Why you should reach for the camera more often. Seriously.

In case you didn’t know, I love photographing farms. Cows, corn, silage, tractors, bulk tanks, kids playing in the fields, all of it.

Being in Wisconsin, what I love to do is really easy.  There is a barn or two down most county lanes, some sprawling crop set between the trees in every county and cows are everywhere.

I mean, I’ve been known to stop on the side of the road, throw my car’s flashers on and snap an agricultural scene to share on Instagram or just have because, you know, I need to have that photo.

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Growing up on a farm has instilled a love of agriculture into my camera. Before the purchase of my DSLR, my cellphone was my tool for capturing the big sky moments out in the fields, the hours spent fixing a broken chopper box or on the days when we’d bring in more than one newborn calf.

There are so many things that happen each day on a farm that may seem insignificant, but are actually essential to keeping things moving for the rest of the day, week and even month.

I see an appreciation in capturing these work-focused, family-focused photos. The story is being told in the hear and now, not staged or perfectly lit. It’s just real.

I’d encourage you to document the work you do and the life you live, even in times that you think are  not worth photographing. Cellphone or digital camera, take the photos, because when you are older, you’ll appreciate having those images.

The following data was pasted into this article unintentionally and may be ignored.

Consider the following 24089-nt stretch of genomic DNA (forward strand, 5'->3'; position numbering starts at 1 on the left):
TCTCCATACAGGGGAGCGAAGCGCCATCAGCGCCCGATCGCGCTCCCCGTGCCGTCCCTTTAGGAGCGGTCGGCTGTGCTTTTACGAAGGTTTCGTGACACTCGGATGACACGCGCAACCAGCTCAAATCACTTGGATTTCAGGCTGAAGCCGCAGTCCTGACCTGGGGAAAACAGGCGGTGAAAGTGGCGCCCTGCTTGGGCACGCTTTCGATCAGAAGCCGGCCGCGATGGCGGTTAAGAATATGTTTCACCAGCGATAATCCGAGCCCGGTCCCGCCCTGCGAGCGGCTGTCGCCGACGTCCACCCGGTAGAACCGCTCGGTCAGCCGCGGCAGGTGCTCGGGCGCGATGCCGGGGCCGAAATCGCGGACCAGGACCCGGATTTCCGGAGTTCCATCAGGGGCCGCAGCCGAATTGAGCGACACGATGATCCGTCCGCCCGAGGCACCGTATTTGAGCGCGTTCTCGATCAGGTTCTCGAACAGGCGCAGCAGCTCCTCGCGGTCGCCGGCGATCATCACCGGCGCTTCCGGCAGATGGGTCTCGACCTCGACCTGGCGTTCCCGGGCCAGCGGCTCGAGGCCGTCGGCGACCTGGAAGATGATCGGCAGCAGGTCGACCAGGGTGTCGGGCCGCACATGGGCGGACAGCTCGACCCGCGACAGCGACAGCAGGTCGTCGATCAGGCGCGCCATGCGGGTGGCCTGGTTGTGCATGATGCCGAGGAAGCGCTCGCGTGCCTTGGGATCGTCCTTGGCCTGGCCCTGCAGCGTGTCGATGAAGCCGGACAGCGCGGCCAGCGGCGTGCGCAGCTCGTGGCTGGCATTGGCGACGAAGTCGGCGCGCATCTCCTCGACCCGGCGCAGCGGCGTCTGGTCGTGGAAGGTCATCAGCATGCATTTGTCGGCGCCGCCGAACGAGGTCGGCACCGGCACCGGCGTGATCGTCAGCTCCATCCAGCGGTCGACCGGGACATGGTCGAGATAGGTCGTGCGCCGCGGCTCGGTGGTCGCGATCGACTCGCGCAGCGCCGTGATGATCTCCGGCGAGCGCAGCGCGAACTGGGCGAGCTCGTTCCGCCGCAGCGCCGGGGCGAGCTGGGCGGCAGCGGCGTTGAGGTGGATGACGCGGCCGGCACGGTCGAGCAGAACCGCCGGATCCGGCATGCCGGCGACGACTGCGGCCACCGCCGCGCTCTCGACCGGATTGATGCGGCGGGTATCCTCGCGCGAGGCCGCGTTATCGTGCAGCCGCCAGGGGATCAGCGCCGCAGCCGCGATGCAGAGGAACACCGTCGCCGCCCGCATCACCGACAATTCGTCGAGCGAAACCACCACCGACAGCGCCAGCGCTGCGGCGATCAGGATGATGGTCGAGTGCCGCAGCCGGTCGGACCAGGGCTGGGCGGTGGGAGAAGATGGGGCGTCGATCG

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One of the things I’m doing this year is a photography challenge to ensure I’m taking different kinds of photos and to get better at my skill. I would suggest you join one too! There are many different ones out there that can lead you with prompts and some will encourage you to get creative. Plus, you’re both making and saving memories.

Photo challenge resources:

  1. Here is a daily New York Times photo prompt list meant to inspire people to write, but I think you can take some creative liberty and use them as photo prompts too!
  2. This is a fun one from Fat Mum Slim that includes simple and fun prompts.
  3. Here is a link to one of my Pinterest boards that has a number of short-term photo challenges.
  4. I’m doing the Dogwood Photography challenge to help me improve my photography skills.

If you choose to share the images on the Internet or not, find a way to keep your challenge photos documented together, and at the end of the year you can look through them and reflect on what happened. Now go and add these links to your bookmark bar!

Take pictures of what you love most, your girlfriend, your dog, your morning coffee, your desk at work, your latest home project, the snowfall, the sunrise, your fresh cut lawn, your kid doing their homework. Anything is the limit. You’ll be grateful to have them.

Have a great week, and don’t be afraid to share your photos with me! I’d love to see them.

-Alyssa B.

*Photo session inquires for traditional portrait sessions and farm photography, contact me here!

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2 thoughts on “Why you should reach for the camera more often. Seriously.

  1. Robin says:

    Totally agree with you – I’ve treasured having photos of my everyday life since I was a kid, so I’ve always tried to make a habit of photographing the things I see every day before I move on to a new stage of my life. For instance, I had an old commute that I absolutely loved (where I would often stop to take pictures, too!) and I love having those photos.

    Like

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